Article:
Is Hungary's Jobbik leader really ditching far-right past?

Facebook photos published by Gabor Vona on 2 November Image copyright Gabor Vona
Image caption Gabor Vona (C) posted two pictures on Facebook to show that Hungary's Roma had nothing to fear from the Jobbik party

Jobbik is changing fast, its leader Gabor Vona, 38, claims.

From a radical nationalist party which until recently insulted Hungary's Roma (Gypsy) and Jewish communities, to a moderate "conservative people's party", which offers the only realistic chance of ousting Prime Minister Viktor Orban and his Fidesz party.

But is the makeover genuine and could Jobbik really move to the centre?

Gabor Vona's hope is that the tailwind created by the UK's vote to leave the EU and by Donald Trump's presidential success in America could help sweep Jobbik to power in Hungary in 2018.

"What we have in common (with the US) is the demand for change. And there is a majority in Hungary today who want a change of government," he argues.

Image copyright AFP
Image caption This protest in Poland a year ago by Jobbik representatives included a neo-Nazi salute

Fidesz, in power since 2010, has lost two battles in the past month and blames Jobbik for both: a 2 October referendum to block EU migrant quotas, and an 8 November vote in parliament to build a migrant quota ban into the constitution.

Mr Orban's push in parliament collapsed because Gabor Vona said he would only back it if Fidesz first abolished a loophole that allows rich foreigners to buy residency. Mr Orban said he would not be blackmailed.

Gabor Vona appears to have the ruling party over a barrel and even aims to bring back the migrant quota ban tied to scrapping the residency loophole.

The fury from the government side is enormous. Jobbik stands accused of treachery, and pro-government media are launching attack after attack.

But Gabor Vona gives as good as he gets. "Viktor Orban is a burnt-out politician, interested only in corruption and football," he said recently.

Mr Orban's greatest failure, he says, was to squander the opportunity to change Hungary for the better when he had a two-thirds majority. "Instead, he created a mafia-type state."

Has the party really ditched its far-right past?

Jobbik was founded in 2003 with a radical nationalist agenda.

It rose to prominence in street protests in 2006 against the Socialist-led government. The same year Gabor Vona set up the Hungarian Guard, a paramilitary organisation that earned the party its extremist credentials.

Image copyright AFP
Image caption The intimidating, black-clad Hungarian Guard was established by Gabor Vona but later banned

"There was a huge wave of anger in the country, and as a young man I felt we needed a show of strength against the government." But then, he admits, he lost control of the narrative.

Until it was banned in 2009, the Guard marched through Roma neighbourhoods sowing fear and distrust.

Jobbik also introduced the phrase "Gypsy crime" into public life. The party won 17% in the 2010 elections and 20% in 2014. And yet, Mr Vona insists his party was never racist.

"Because of inexperience and other mistakes the Guard's original purpose was turned into a paramilitary and anti-Gypsy group by the media," he claims.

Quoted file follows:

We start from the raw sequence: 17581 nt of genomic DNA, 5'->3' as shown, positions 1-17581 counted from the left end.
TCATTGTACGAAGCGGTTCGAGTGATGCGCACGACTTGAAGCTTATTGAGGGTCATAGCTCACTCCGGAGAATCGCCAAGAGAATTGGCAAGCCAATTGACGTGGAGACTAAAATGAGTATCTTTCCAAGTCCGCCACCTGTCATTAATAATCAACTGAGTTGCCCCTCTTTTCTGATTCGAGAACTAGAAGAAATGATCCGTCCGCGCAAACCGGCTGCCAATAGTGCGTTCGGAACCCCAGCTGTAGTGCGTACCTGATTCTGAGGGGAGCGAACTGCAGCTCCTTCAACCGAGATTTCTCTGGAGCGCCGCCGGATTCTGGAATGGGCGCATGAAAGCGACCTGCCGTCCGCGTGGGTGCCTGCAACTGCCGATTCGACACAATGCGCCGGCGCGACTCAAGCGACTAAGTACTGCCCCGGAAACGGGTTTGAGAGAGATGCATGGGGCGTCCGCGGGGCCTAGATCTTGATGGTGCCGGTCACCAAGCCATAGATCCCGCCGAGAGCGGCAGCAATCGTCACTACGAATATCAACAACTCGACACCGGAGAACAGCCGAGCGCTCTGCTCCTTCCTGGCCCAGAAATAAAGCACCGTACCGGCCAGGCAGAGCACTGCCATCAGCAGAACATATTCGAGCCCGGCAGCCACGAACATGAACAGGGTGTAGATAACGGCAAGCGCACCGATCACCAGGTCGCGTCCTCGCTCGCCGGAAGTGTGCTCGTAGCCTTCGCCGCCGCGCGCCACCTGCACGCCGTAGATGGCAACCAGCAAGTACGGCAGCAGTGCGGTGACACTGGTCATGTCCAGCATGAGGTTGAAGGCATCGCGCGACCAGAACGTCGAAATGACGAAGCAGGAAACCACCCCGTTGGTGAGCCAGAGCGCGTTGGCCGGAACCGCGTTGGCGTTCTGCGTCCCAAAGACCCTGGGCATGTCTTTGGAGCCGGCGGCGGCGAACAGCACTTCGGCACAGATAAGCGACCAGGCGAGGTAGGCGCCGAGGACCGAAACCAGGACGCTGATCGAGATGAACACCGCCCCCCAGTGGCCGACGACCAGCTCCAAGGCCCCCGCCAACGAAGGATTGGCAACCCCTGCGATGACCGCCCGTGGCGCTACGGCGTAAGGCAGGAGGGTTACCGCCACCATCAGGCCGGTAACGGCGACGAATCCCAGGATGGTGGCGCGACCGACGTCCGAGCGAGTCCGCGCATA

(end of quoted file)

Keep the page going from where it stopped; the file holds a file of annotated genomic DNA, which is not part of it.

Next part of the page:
"We raised the problems of Gypsy-Hungarian co-existence. But I accept in a self-critical way that often out of hot-headedness or inexperience some statements were made that I would not make now."

In a recent post on his Facebook page, Gabor Vona even appears with his arm around a Roma woman in Tiszavasvari, a town with a Jobbik mayor since 2010.

"The message I wanted to send was that Tiszavasvari has changed for the better for the whole community including the Gypsies. By now most Roma know that there's nothing to fear from Jobbik," he asserts.

Image copyright Getty Images
Image caption Journalist Petra Laszlo was sacked by a Jobbik-affiliated TV station when she was filmed tripping up migrants in 2015

Anti-Semitism is another frequent charge made against the party.

In 2012, Jobbik ex-Vice-President Csanad Szegedi resigned when his Jewish origin was made public.

Mr Szegedi accepts that his former party is changing, but insists it still has a very long way to go.

"Gabor Vona's change of heart will only be credible if he is able to face up to the crimes he committed, and asks for forgiveness from all those he has offended in his political career. Even then I think he should leave politics and find a way to atone for all his mistakes," he told the BBC.

Rebranding an anti-migrant party

Nowadays, Gabor Vona prefers to avoid political labels. "If I lived in Greece I would probably vote for Syriza, though they are supposed to be on the left," he suggests.

And unlike other party leaders associated with the far right, he admires the Sufi tradition of Islam: something he has struggled to explain to his vehemently anti-migrant party.

Earlier this year, Gabor Vona removed two party vice-presidents who de-filed the EU flag. Then he laid out a vision for Jobbik as a "modern conservative party" and he now promises to restore the checks and balances lost under Mr Orban.

"I don't calculate how many old supporters we have, and how many new ones. I put a programme on the table. And people can decide whether they believe in it or not."

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